Help for the Anxious Mom


Full mom-confession.


My kids make me anxious.  

Wait.  Let me re-frame that.  I have thoughts about my kids that make me feel anxious.

Nightly, around 5 pm, my toddler goes wild and my infant wants to attach himself to my boob.

There’s lots of yelling, running, screaming. I’m trying to cook dinner, get lunches packed, laundry done.  

And that familiar adrenaline rush in my gut starts to set in.

NO!  I do not want to help you with your puzzle.  I do not want to play hide-and-seek or change another poopy diaper.  I just want to sit with a giant goblet of wine and watch Netflix.

I want to ignore, escape, and buffer away this oppressive feeling of irritation in the pit of my stomach.

But I can’t.  I have to manage my own emotions and thoughts so that I can help my children manage their emotions and thoughts.


Do you feel anxious sometimes?  Regularly?

Is there a certain time of day, or event, when the anxiety feels stronger?  

Can you describe the feeling?

And what do you do when it happens?

Many mommas pour the wine at that point.  Or eat the cookies. I used to do those things too.

But then I found a better solution, and I want to help you get the same relief I found.

Here’s how I got rid of my anxiety:

(you ready for this?)

I didn’t.

Seriously.  

I still have anxiety most nights. Most people do.

But I did get OKAY with my anxiety. And you should too. Here’s how:


  1. There’s you, and there’s your brain.  Separate the two.  These negative thoughts do not define you.  They are not predictive of your personality, your future, or real concerns.  Anxiety is just your brain on over-drive.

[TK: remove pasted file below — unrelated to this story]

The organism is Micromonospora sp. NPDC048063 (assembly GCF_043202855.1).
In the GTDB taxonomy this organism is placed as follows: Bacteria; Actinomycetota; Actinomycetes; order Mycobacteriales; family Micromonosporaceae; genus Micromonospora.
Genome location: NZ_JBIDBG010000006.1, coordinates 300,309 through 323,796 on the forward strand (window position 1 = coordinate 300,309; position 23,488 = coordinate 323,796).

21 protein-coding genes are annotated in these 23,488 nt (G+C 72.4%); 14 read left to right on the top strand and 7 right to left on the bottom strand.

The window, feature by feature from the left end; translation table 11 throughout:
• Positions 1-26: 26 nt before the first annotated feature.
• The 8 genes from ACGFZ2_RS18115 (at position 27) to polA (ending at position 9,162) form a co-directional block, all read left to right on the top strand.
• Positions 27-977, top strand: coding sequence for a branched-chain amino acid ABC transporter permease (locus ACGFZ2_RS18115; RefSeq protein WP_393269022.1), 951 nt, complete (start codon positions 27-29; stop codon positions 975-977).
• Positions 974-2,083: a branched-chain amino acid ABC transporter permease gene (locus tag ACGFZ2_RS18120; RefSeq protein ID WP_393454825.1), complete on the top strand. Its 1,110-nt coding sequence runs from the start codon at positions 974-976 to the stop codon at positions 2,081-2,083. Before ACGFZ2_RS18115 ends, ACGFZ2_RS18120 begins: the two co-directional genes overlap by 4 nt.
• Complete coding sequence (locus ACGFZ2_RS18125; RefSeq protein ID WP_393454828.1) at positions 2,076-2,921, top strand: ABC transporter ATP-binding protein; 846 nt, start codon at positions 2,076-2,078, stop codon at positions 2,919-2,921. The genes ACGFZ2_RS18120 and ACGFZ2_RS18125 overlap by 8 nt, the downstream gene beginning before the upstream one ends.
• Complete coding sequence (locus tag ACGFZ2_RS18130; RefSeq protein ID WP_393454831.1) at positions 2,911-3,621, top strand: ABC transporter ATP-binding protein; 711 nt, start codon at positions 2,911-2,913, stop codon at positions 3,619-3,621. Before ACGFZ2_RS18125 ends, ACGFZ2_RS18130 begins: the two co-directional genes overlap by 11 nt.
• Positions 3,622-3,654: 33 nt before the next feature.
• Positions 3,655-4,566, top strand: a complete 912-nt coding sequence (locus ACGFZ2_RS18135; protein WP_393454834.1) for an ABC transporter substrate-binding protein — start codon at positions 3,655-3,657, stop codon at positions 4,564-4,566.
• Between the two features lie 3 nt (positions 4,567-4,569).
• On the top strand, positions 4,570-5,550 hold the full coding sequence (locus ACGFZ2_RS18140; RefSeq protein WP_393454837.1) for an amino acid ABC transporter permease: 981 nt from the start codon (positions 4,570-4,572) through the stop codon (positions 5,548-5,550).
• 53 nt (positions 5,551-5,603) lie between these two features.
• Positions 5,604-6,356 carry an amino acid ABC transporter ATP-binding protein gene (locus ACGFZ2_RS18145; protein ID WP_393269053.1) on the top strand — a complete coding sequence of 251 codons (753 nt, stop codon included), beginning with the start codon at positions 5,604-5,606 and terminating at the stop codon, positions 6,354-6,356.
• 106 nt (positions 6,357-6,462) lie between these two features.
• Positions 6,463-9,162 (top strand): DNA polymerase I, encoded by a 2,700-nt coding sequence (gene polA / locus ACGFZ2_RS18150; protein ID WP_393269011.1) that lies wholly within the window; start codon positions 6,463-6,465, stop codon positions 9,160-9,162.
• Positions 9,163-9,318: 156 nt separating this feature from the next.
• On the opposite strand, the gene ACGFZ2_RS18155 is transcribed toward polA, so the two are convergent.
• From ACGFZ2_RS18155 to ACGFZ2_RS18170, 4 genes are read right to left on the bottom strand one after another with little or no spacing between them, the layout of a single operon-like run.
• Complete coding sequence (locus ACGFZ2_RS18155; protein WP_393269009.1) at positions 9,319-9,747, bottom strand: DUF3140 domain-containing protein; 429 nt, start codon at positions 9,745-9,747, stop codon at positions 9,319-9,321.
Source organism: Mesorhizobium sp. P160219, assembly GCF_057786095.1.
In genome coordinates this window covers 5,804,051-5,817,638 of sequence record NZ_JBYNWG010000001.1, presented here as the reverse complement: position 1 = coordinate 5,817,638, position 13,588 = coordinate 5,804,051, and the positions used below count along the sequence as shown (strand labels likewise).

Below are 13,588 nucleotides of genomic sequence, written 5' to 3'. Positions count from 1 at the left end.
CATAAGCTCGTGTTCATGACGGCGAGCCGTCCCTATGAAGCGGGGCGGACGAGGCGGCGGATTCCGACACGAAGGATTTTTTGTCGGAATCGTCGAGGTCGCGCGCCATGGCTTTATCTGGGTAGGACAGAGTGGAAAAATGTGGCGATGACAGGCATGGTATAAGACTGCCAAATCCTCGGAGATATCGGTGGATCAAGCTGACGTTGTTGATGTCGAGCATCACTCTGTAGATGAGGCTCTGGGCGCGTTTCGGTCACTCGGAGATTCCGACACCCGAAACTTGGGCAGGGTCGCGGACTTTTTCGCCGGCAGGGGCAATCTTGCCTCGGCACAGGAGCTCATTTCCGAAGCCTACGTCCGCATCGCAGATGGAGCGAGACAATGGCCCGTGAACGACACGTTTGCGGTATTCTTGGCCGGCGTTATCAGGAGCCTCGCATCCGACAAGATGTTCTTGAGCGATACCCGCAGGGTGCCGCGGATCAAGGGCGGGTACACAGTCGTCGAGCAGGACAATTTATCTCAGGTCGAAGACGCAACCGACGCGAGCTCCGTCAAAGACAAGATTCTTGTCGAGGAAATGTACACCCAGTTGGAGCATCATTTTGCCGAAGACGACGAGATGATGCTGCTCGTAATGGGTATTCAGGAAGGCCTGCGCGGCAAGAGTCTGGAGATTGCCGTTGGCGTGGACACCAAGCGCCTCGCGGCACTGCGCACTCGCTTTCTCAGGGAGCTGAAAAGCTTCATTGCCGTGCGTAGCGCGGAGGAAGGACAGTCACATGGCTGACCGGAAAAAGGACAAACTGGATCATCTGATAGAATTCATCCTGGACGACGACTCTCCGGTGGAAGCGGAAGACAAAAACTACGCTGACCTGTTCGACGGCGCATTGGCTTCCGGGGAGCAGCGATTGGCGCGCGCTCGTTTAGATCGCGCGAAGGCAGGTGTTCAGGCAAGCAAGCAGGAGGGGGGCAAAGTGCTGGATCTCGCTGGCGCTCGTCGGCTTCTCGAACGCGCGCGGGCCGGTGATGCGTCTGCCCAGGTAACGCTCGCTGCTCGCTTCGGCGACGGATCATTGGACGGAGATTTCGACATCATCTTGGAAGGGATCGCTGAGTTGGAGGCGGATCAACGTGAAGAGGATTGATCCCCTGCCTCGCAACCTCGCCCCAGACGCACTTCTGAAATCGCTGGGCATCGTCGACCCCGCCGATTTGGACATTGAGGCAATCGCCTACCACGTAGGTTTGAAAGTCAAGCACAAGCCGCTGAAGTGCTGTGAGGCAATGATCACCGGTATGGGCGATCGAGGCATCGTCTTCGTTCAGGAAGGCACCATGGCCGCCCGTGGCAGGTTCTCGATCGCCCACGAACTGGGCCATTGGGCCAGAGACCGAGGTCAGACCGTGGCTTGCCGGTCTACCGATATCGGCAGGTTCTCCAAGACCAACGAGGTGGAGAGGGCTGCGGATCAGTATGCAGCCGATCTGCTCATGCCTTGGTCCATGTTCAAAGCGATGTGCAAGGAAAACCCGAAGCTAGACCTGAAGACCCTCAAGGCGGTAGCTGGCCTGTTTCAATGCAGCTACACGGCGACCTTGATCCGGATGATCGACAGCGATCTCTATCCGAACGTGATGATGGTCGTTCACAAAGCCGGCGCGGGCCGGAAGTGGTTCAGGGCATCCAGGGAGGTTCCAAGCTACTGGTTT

2. Have Compassion for your brain.  It makes no sense to have negative thoughts about your negative thoughts, so instead, have some compassion for those sentences in your brain. You don’t have to fight the feeling of anxiety.  Just have some compassion.

  3. Talk to your negative thoughts.  My self-talk goes something like this:  “okay negative thought, your opinion is noted, AND none of that is true” or “oh I’m having a negative thought about (whatever).  And those thoughts are making me feel anxious. That’s interesting.”

  4. Anxiety is not a big deal when you don’t get caught up in not trying to have it.  When you’re not preoccupied with fighting, resisting or ignoring the feeling of anxiety, you can appreciate it for what it is. A feeling created by a sentence in your brain.


Anxiety is just a feeling.  A feeling that makes up the human experience.


When we are willing to embrace ANY feeling, the good and the bad, anything becomes possible.

Discomfort is the currency of growth.

I’m willing to embrace the discomfort on the way to my dreams.


 Are you?

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